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Memorial at UVic Saturday to celebrate life of poet Patrick Lane

The life of Victoria poet Patrick Lane was a patchwork quilt of people, places, gardens and good times.
Patrick Lane at his home in North Saanich in 2013. A public memorial is set for Saturday at UVic.

The life of Victoria poet Patrick Lane was a patchwork quilt of people, places, gardens and good times. A public memorial being held in his honour Saturday evening at the University of Victoria’s David Lam Auditorium will give those mourning his loss a chance to celebrate that life, and Lane’s incalculable impact on the local literary community.

“The reason I’m a poet is because of Patrick Lane,” said Rhonda Ganz, who is organizing the event on behalf of Lane’s widow, Lorna Crozier, with assistance from the writing department at UVic.

“So many people in the audience [Saturday] are going to be people who ended up in published books because of Patrick.”

Lane, a Governor General’s Award winner and officer of the Order of Canada, died March 7 after a long illness, three weeks shy of his 80th birthday.

Saturday’s event, set for 7 p.m., is expected to be well-attended — organizers are asking guests to arrive early.

Planet Earth Poetry is hosting another memorial for Lane at Langham Court Theatre on May 19, which should help ease some of the congestion this weekend at UVic.

“It’s a second opportunity if people can’t come to the Saturday event,” Ganz said.

The George Woodcock Lifetime Achievement Award will be presented at the memorial on Saturday.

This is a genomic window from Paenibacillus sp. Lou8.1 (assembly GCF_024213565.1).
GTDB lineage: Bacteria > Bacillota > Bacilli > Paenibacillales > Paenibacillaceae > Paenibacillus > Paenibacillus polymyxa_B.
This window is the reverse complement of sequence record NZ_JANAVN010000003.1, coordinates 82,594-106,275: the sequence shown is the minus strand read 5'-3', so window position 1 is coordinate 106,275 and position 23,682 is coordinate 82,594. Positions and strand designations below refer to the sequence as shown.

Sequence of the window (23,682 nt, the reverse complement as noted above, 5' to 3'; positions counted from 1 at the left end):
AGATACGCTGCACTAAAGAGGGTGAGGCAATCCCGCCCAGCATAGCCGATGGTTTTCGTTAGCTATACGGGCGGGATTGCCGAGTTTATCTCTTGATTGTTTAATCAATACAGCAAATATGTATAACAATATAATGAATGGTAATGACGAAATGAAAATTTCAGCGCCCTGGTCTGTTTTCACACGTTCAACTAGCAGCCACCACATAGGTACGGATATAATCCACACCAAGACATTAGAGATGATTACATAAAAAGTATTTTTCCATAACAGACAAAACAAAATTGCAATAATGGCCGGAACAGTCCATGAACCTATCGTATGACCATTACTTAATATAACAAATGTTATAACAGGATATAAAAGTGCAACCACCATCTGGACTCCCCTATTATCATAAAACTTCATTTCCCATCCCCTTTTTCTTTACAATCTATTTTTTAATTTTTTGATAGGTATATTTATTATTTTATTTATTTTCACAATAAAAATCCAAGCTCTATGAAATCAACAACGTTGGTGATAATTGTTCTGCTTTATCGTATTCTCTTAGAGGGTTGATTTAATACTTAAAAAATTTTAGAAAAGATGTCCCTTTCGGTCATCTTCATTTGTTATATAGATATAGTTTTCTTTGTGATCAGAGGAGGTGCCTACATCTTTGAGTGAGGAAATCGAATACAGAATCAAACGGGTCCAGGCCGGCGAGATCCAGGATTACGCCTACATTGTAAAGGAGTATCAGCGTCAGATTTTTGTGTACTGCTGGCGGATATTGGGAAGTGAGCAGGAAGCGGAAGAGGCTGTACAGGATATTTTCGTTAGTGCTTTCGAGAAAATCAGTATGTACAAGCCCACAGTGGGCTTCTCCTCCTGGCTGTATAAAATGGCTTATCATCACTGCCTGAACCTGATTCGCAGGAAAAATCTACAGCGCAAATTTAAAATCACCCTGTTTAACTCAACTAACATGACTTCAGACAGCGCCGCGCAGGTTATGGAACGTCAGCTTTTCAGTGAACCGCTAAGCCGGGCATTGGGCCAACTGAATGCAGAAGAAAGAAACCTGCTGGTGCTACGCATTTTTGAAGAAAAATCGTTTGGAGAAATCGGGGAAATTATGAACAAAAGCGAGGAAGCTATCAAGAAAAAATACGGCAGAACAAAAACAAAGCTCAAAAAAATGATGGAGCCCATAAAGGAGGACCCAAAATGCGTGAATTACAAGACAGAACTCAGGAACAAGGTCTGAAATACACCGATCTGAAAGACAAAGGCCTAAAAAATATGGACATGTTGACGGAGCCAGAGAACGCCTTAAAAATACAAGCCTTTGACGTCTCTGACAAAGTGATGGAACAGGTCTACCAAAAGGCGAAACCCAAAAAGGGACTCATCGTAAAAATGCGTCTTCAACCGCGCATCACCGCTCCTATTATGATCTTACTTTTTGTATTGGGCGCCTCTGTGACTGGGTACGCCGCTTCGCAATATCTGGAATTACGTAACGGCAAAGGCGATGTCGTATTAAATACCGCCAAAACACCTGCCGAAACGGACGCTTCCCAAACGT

Lane had been scheduled to receive the prestigious literary honour on April 27 in a ceremony that was moved from Vancouver to Victoria due to his health. Crozier, who won the award last year, will accept the trophy in Lane’s honour.

At UVic, where he taught in the department of writing from 1992 to 2004, Lane coached several students who would go on to become prominent writers. Though the demands of his own writing career were considerable, he made the effort to stay in touch with his former students, mentoring them whenever possible. Some of them have been asked to read Lane poems during the memorial, which would have greatly pleased him, Crozier said.

“When the idea of a tribute came up, I knew these are the people who he would be most pleased by,” she said. “It would warm his heart to see them.”

The list of guests is a reflection of Lane’s vivid life and varied career, with everyone from former students, including award-winning author Esi Edugyan, and longtime friends such as poet Jan Zwicky to post-secondary peers, including writer Lynne Van Luven, set to appear at the podium. Victoria writer Steven Price will serve as emcee. “We’re trying to give a complete picture of his career,” Ganz said.

Music from former Great Big Sea frontman Alan Doyle will be played, while Terry Ann Carter, Alexandra Pohran-Dawkins and Philip Kevin Paul will perform pieces written for the event.

Audio of Lane, who was originally from Nelson, reading his poem What Language Can’t Reach for CBC Radio will be played, and a film clip of him reading another effort, Dinner, will be shown.

Lane will undoubtedly be present, and not just in spirit, according to Crozier.

“If we can imagine people somewhere, looking down or looking up, whatever the case may be, I know he would love to be at this event.”

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